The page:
Todays ride had a little bit of everything—snow, mud, dirt, asphalt, gravel, grass, rocks, fisherman’s trail, and a railroad, 3,300 feet 0f climbing, 5,000 of descending and section of 17% grade climbing. It was a reminder that Winter is fading and Spring is here.
I wanted to get one last long snow ride in before it was gone. But with the temps so warm, I knew that by about 10 or 11 am the snow would be soft and mushy. So we altered our plans so we would be off most of the snow by late morning. My wife dropped off Kent and myself at Pine Hollow on the Alpine Loop, up American Fork Canyon at about 8:00 am this morning. I was surprised that there was no snow on the road for the first 3/4 mile or so. There were lots of rocks on the road, fallen from the freeze-melt cycles going on.
When we finally hit snow it was firm and solid. It made for nice riding almost all the way to the summit.
The last half mile we broke through the crust a couple times, but nothing too bad.
We spent awhile on the summit relaxing, eating, and taking in the majestic scenery.
Then it was a nice, fast, and chilly downhill. We headed down the Cascade Springs road. The snow was starting to soften but it was mostly hard and fast, with the occasional sinking through the crust to slow you down.
Occasionally the snow had melted on the edges of the asphalt road, which made the riding even easier, though less fun on a fat bike.
After living in Utah for 19 years, I had never been to Cascade Springs. We rode over and checked it out. It is pretty impressive and probably more so in the late Spring and Summer when it is really green. We had a nice time riding around on the narrow footpaths, and boardwalks.
We then headed up the roughly paved road toward Midway to a saddle. It was really steep going, up to 17% grade, but the climb was only .8 miles. At the saddle the road turned to graded dirt and gravel, snow and mud in the shade, and dry dirt on the sunny sections.
The day was nice when the sun was out, and chilly when it went behind the clouds. It was another fun, fast descent down to Decker Road. It’s optimistic to call this a road; it is really a double track that turns into a faint track on grass.
This is a cattle grazing area, so we passed three different gates. The landowners (I think there is a ranch somewhere down there) are gracious enough to allow people to pass through. The signs at the gates simply say “Close the gate after you.”
This was a really nice descent on soft dirt and grass all the way to the Provo/Jordan River trail that goes along Deer Creek Reservoir on the far side, opposite the highway. It is a nice wide, dirt and gravel path that travels from Deer Creek Dam to near Soldier Hollow, in 7.5 miles. Once we hit the trail we headed toward the Dam.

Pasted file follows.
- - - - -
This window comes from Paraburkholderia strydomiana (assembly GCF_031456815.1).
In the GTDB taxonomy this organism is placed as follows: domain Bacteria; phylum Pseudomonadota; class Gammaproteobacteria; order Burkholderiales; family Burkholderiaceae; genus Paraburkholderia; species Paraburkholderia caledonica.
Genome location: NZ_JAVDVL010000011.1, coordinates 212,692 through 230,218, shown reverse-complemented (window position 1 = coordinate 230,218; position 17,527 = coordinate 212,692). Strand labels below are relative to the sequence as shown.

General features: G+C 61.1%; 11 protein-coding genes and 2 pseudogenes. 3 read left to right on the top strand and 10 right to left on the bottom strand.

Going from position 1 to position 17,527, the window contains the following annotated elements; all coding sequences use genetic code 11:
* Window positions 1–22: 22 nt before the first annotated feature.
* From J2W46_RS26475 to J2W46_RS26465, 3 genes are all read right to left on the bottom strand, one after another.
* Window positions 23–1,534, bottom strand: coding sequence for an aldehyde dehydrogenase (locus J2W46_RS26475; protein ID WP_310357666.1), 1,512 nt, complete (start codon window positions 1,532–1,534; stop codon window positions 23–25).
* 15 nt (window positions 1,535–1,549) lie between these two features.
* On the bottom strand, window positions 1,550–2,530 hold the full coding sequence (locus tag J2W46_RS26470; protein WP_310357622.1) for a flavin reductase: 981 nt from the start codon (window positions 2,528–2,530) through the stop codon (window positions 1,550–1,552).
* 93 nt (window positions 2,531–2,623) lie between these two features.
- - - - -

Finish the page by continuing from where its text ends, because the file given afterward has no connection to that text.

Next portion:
Once we reached the parking lot at the dam, our plan was to head down Provo Canyon without riding the pavement, that is, the busy highway. There are all kinds of paths it seems down along the river, and I figured, if all else failed, we could ride along the railroad tracks. We crossed the highway on the bike path, then headed down a road that crossed the river and looked promising. After 1/4 mile the road was blocked with a gate, locked tight. We then went back to the other side of the river and rode the bike path, until it turned into a dirt road, that finally petered out. We dragged our bikes down a steep bank to the railroad tracks and rode alongside the tracks in the rocks until Kent noticed his tire was losing air.
We stopped to fix it then proceeded down the tracks. It was mostly pretty good riding along the edge of the tracks. Occasionally we would ride down the center of the tracks, especially if the dirt had built up over the railroad ties and it was smooth. After awhile, we left the tracks following a faint fisherman’s trail along the river. It was good soft riding while it lasted, but it didn’t last long.We ended up bushwhacking through the brush back up to the tracks which we rode the rest of the way to Vivian Park.
Kent’s tiring was losing air again so we stopped at Vivian and he replaced his tube. We then rode the paved Provo River Trail back to Provo and home. At Bridalveil Falls the avalanche debris was still there from the large avalanche several weeks ago. The rock hard snow was piled up about 15 feet across the trail and we had to heft our bikes up and over it on slippery steps.
Other than strong headwinds all the way down Provo Canyon, it was a very pleasant ride.
It was a really nice ride and was fun to get snow and dirt all in one ride. The snow is melting fast. Where there is snow melting there is mud, but elsewhere the dirt was dry and made for nice riding. I rode a total of 37 miles, and a few more for Kent who lives further away than I do, and we were out about 7 1/2 hours which included our two stops to fix flat tires. This ride would not be much fun once the snow melts as it would be mostly on pavement, but for Winter or Spring ride it was great.